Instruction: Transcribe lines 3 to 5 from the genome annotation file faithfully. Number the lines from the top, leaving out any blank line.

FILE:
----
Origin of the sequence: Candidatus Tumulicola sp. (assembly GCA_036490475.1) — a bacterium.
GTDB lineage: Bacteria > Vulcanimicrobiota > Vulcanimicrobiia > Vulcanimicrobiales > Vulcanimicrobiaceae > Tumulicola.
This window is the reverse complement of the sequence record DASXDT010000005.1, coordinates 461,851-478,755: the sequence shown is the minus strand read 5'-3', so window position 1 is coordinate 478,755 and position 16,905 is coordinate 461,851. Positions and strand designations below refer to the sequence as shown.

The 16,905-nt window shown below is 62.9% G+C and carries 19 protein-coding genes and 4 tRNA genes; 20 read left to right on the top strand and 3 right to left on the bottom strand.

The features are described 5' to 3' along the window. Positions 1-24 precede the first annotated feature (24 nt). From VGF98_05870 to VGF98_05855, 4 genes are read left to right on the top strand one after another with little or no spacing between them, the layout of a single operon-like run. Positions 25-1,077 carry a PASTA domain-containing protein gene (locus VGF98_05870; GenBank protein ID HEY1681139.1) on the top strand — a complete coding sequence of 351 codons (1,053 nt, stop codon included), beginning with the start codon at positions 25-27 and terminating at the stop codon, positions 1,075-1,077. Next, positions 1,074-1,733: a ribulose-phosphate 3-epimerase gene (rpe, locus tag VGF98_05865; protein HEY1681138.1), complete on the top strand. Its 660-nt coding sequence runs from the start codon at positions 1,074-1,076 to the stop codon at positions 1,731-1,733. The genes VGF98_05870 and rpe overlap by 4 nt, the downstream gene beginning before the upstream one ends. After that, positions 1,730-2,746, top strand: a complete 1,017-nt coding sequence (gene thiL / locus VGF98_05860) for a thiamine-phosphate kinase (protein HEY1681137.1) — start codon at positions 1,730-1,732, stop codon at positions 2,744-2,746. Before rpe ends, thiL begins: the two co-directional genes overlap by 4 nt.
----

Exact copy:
This window is the reverse complement of the sequence record DASXDT010000005.1, coordinates 461,851-478,755: the sequence shown is the minus strand read 5'-3', so window position 1 is coordinate 478,755 and position 16,905 is coordinate 461,851. Positions and strand designations below refer to the sequence as shown.

The 16,905-nt window shown below is 62.9% G+C and carries 19 protein-coding genes and 4 tRNA genes; 20 read left to right on the top strand and 3 right to left on the bottom strand.

The features are described 5' to 3' along the window. Positions 1-24 precede the first annotated feature (24 nt). From VGF98_05870 to VGF98_05855, 4 genes are read left to right on the top strand one after another with little or no spacing between them, the layout of a single operon-like run. Positions 25-1,077 carry a PASTA domain-containing protein gene (locus VGF98_05870; GenBank protein ID HEY1681139.1) on the top strand — a complete coding sequence of 351 codons (1,053 nt, stop codon included), beginning with the start codon at positions 25-27 and terminating at the stop codon, positions 1,075-1,077. Next, positions 1,074-1,733: a ribulose-phosphate 3-epimerase gene (rpe, locus tag VGF98_05865; protein HEY1681138.1), complete on the top strand. Its 660-nt coding sequence runs from the start codon at positions 1,074-1,076 to the stop codon at positions 1,731-1,733. The genes VGF98_05870 and rpe overlap by 4 nt, the downstream gene beginning before the upstream one ends. After that, positions 1,730-2,746, top strand: a complete 1,017-nt coding sequence (gene thiL / locus VGF98_05860) for a thiamine-phosphate kinase (protein HEY1681137.1) — start codon at positions 1,730-1,732, stop codon at positions 2,744-2,746. Before rpe ends, thiL begins: the two co-directional genes overlap by 4 nt.